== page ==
Singing in the darkness.

Amid a country-wide quarantine in Italy, a beautiful voice sings out into the empty streets, only to be joined by more voices, until their chorus warms the entire world. Enjoy this reminder that, even as we struggle. we belong to each other.

https://www.independent.co.uk/news/world/europe/coronavirus-italy-siena-song-canto-della-verbena-video-lockdown-a9399176.html

Watch for the stars.

In every darkness, a bit of light will shine to light your way. It may be in the acts of kindness and generosity you see, in words of wisdom you remember and hold close to your heart, or memories of past struggles that you have gotten through to the other side. We draw strength and courage from each other, working together. That community will sustain us.

In his book, Healing the Divide, editor James Crews collects poem of kindness and compassion. Here is one by Danusha Laméris for you to carry with you today:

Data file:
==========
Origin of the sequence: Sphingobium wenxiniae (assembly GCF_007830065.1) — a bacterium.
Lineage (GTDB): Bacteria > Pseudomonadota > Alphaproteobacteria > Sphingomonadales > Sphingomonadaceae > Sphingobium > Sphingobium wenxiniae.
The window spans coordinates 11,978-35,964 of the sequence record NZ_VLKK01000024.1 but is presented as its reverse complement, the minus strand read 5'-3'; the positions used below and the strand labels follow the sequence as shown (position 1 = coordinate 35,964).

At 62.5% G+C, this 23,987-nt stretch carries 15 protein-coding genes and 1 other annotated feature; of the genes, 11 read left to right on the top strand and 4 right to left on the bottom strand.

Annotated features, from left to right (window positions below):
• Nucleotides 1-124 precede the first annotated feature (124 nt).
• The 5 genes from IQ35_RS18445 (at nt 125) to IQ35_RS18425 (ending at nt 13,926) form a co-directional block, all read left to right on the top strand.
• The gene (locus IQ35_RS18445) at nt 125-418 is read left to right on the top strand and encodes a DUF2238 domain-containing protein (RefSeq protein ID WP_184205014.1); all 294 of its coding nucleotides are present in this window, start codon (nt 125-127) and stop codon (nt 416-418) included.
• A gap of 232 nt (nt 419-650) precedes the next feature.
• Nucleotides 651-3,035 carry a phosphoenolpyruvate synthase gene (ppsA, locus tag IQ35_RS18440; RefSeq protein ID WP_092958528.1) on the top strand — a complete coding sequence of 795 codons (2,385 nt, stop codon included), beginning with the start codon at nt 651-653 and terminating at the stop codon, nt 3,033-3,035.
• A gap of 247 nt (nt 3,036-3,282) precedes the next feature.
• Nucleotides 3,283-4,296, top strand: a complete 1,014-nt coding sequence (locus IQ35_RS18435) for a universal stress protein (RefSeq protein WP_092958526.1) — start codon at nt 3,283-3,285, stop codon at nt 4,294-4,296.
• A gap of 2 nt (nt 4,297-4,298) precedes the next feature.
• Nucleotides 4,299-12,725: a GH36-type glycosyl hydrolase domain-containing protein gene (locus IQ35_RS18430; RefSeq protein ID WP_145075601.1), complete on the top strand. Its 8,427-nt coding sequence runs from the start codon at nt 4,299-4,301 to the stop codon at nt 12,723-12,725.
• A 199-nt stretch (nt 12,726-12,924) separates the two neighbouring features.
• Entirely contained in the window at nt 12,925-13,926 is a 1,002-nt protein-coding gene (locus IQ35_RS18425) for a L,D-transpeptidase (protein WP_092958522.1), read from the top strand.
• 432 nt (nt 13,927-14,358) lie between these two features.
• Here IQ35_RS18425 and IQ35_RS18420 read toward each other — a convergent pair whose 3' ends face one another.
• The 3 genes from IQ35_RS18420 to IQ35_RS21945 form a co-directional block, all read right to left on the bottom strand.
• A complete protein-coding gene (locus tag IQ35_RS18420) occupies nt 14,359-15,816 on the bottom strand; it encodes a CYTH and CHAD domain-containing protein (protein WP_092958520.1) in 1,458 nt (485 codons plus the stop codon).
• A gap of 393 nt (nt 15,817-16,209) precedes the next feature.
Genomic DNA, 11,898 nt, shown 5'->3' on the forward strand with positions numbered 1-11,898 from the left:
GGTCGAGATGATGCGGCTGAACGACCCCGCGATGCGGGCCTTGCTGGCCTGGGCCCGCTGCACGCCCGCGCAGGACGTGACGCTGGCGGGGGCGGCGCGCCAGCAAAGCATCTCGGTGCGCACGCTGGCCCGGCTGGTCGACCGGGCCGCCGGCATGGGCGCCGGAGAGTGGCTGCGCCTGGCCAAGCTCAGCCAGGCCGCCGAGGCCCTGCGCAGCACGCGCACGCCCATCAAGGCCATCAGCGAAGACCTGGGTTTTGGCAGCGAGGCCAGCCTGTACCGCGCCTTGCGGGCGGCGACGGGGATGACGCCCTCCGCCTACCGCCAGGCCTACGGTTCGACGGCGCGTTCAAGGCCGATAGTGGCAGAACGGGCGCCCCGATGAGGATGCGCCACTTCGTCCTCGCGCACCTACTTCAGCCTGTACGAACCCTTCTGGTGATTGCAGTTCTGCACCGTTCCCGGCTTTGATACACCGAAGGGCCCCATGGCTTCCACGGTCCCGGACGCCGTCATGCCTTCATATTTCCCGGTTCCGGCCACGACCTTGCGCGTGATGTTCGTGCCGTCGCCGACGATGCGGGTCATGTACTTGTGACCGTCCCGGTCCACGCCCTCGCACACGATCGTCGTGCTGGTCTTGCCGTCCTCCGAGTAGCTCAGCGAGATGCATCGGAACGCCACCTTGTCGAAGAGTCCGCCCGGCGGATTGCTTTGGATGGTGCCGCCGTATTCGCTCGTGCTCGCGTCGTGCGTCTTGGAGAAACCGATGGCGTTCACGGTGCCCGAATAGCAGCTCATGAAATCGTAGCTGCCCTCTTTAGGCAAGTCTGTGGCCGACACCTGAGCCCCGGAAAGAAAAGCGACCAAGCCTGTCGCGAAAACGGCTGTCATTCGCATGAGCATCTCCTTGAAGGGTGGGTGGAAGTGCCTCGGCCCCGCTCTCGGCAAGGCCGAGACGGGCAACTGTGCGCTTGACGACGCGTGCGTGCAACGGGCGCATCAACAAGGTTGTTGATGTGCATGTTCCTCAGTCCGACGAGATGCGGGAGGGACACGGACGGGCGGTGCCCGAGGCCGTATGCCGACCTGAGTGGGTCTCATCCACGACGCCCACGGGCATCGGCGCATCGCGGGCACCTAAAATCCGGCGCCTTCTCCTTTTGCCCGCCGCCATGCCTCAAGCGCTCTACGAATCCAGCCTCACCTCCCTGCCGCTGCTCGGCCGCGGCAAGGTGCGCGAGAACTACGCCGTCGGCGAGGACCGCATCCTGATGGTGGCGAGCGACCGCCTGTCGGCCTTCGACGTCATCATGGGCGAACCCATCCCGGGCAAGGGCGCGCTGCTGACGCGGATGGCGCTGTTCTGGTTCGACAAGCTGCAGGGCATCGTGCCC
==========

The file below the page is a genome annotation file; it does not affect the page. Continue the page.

“I’ve been thinking about the way, when you walk down a crowded aisle, people pull in their legs to let you by. Or how strangers still say ‘bless you’ when someone sneezes, a leftover from the Bubonic plague. ‘Don’t die,’ we are saying. And sometimes, when you spill lemons from your grocery bag, someone else will help you pick them up. Mostly, we don’t want to harm each other. We want to be handed our cup of coffee hot, and to say thank you to the person handing it. To smile at them and for them to smile back. For the waitress to call us honey when she sets down the bowl of clam chowder, and for the driver in the red pick-up truck to let us pass. We have so little of each other, now. So far from tribe and fire. Only these brief moments of exchange. What if they are the true dwelling of the holy, these fleeting temples we make together when we say, ‘Here have my seat,’ ‘Go ahead—you first,’ ‘I like your hat.’”